By the first scrimmage at Bushwick, there were seven swimmers, and then 12 by the first meet. Though the season was a losing one, Ms. Taylor finally fielded two dozen mostly competitive swimmers.
“We’re fast learners around here,” said Kyara Rosello, 17, a junior who was a standout in the 100-yard freestyle. Standing on the pool deck recently, she pulled over Jeniffer Montachana, 16, who recently immigrated from Ecuador. Jennifer has yet to learn English, but she had picked up enough swimming technique within weeks to become one of the team’s starting backstrokers. For the six girls on her team who spoke no English, she relied on other students to translate into Spanish.
If the girls wanted to compete further, Ms. Taylor told them of a local swim team whose fee started at $1,000, but none of the girls could afford it.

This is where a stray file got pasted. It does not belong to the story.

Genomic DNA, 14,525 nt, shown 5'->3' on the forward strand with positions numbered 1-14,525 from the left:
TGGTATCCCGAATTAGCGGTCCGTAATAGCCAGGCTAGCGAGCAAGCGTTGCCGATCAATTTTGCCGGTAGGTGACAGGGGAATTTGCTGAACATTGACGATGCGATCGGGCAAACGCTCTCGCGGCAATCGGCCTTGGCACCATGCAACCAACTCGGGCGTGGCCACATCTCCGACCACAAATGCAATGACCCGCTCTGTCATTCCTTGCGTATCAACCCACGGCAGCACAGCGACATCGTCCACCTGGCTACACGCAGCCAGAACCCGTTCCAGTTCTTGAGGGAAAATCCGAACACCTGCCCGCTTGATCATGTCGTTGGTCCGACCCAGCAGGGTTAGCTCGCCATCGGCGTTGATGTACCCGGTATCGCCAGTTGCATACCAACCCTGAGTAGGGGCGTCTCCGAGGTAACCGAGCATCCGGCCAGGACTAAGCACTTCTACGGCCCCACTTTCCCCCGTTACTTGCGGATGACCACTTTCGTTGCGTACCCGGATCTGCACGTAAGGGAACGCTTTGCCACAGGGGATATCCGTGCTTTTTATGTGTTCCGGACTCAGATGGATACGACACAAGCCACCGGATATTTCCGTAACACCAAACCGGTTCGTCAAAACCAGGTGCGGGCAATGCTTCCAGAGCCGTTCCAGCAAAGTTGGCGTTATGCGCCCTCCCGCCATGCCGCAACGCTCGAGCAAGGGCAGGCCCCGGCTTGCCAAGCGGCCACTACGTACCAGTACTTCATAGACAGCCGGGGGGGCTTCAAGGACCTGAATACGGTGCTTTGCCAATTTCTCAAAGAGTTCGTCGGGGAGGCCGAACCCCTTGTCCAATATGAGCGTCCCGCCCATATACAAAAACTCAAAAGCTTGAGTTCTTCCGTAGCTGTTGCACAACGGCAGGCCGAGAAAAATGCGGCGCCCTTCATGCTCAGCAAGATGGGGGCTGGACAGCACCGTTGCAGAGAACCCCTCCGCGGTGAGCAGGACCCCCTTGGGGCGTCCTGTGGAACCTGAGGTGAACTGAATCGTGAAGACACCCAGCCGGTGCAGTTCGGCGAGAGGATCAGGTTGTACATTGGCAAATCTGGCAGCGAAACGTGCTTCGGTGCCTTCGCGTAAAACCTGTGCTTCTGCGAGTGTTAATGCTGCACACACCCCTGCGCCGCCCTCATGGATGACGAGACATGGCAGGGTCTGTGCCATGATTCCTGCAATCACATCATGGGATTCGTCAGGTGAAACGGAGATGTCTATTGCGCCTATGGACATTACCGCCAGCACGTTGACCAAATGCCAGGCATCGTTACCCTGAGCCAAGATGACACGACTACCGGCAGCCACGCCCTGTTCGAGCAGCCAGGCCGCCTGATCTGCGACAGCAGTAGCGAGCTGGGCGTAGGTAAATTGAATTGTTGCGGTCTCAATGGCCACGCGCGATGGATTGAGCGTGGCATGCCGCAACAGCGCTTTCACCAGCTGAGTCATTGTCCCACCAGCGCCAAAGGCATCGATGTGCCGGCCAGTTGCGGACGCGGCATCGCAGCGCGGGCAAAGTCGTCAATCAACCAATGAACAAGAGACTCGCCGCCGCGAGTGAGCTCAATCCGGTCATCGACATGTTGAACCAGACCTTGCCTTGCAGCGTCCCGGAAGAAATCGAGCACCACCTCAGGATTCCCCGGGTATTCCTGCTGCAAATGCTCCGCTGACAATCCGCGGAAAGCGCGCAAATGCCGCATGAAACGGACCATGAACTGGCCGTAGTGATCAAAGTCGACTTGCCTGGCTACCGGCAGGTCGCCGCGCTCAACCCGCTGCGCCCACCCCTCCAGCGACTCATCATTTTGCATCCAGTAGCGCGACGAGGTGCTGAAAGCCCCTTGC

It was not easy to get students interested in the new swim team.
“Some of our own students didn’t even know we had pool here,” said Jorge Sandoval, the principal at one of the Bushwick campus schools, the Academy of Urban Planning and Engineering.
So Mr. Carbajal used a financial incentive. He guaranteed nonswimmers that he could have them swimming well enough to pass the city’s preliminary lifeguard test, offered every winter. That could mean spending summers in the sun making at least $16 an hour, he said, and also helping with the city’s notorious lifeguard shortage.
He persuaded more than a dozen boys to join — 80 percent of them nonswimmers, he said. Mr. Carbajal had to buy some of them bathing suits with his own money.
So far the team has won four meets and lost two. It has a slightly ragtag quality, but it is improving quickly. Though it is currently in the least competitive of Brooklyn’s three boys divisions, Mr. Carbajal vowed that the Tigers would finish first and eventually get a chance to challenge perennial swimming powerhouses at elite public high schools like Brooklyn Tech.